the powerhouse of the cell. Produces the majority of the cells energy (ATP). Has an outer and inner membrane. Matrix is the area between the membranes. Contains its own DNA and can self replicate
During this phase the cell replicates almost all of its organelles (not DNA and the centrosome begins to replicate)
centrosome completes it's replication. Enzymes and proteins are made in preparation for cell division.
The chromatin fibers of DNA fold up back into chromosomes. The centrosomes travel to opposite ends of the cell. The nuclear membrane breaks up. The pericentrial material materializes into the mitotic spindle (the filiments that make up the mitotic spindle are the microtubules) The microtubules of the mitotic spindle connect the centreoles to the centromere.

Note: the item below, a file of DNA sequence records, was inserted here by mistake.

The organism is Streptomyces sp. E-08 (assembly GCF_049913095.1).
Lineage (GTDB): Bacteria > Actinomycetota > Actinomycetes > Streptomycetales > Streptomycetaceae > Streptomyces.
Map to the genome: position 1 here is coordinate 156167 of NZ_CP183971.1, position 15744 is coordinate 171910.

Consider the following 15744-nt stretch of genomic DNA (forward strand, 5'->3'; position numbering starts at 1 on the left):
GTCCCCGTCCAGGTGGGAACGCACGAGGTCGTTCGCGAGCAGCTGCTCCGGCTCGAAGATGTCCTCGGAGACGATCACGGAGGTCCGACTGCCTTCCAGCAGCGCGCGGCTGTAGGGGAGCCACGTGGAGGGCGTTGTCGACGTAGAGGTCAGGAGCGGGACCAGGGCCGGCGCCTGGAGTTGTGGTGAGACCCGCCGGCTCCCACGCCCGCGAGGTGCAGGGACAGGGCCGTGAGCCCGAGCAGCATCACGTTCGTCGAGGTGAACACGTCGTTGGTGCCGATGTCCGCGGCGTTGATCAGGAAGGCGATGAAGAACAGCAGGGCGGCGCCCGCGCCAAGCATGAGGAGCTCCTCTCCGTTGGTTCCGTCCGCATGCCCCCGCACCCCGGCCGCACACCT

the microtubles of the mitotic spindle align the centromeres while the centrioles remain at opposite ends of the cell. The midpoint is called the metaphase plate
The centromeres split to opposite ends and separate each pair of chromosomes. A cleavage furrow forms in preparation of cytokinesis
The chromosomes uncoil and revert to the uncoiled chromatin. The nuclear membrane forms around each mass of chromatin and the mitotic spindle breaks up. The cleavage furrow continues to develop until cytokinesis is complete and the cell has divided into 2 cells.
weblike strands of proteins that fuse cell surfaces to each other to prevent leakage (ex: stomach)